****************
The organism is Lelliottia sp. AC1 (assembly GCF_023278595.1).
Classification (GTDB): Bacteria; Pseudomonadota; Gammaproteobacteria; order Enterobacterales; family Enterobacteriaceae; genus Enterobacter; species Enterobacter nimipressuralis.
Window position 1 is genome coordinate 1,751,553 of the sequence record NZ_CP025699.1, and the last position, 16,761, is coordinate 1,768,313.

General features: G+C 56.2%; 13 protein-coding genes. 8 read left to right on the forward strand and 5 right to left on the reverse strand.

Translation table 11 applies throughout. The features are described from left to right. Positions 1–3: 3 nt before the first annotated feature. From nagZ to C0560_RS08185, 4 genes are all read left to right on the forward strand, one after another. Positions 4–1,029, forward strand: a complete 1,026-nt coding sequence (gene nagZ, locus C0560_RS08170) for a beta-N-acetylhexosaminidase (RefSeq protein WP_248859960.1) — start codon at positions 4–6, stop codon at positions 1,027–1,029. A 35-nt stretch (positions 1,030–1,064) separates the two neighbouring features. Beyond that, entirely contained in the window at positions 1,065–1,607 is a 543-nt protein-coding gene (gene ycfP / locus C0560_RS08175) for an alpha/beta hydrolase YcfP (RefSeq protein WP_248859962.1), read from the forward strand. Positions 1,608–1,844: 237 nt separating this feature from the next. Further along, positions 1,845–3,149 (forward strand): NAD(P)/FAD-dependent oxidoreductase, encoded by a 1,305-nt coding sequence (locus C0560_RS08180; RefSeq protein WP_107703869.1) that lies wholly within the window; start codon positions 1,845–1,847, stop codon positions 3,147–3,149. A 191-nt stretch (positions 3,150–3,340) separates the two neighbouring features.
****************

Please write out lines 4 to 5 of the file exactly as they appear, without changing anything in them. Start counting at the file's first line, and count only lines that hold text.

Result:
General features: G+C 56.2%; 13 protein-coding genes. 8 read left to right on the forward strand and 5 right to left on the reverse strand.

Translation table 11 applies throughout. The features are described from left to right. Positions 1–3: 3 nt before the first annotated feature. From nagZ to C0560_RS08185, 4 genes are all read left to right on the forward strand, one after another. Positions 4–1,029, forward strand: a complete 1,026-nt coding sequence (gene nagZ, locus C0560_RS08170) for a beta-N-acetylhexosaminidase (RefSeq protein WP_248859960.1) — start codon at positions 4–6, stop codon at positions 1,027–1,029. A 35-nt stretch (positions 1,030–1,064) separates the two neighbouring features. Beyond that, entirely contained in the window at positions 1,065–1,607 is a 543-nt protein-coding gene (gene ycfP / locus C0560_RS08175) for an alpha/beta hydrolase YcfP (RefSeq protein WP_248859962.1), read from the forward strand. Positions 1,608–1,844: 237 nt separating this feature from the next. Further along, positions 1,845–3,149 (forward strand): NAD(P)/FAD-dependent oxidoreductase, encoded by a 1,305-nt coding sequence (locus C0560_RS08180; RefSeq protein WP_107703869.1) that lies wholly within the window; start codon positions 1,845–1,847, stop codon positions 3,147–3,149. A 191-nt stretch (positions 3,150–3,340) separates the two neighbouring features.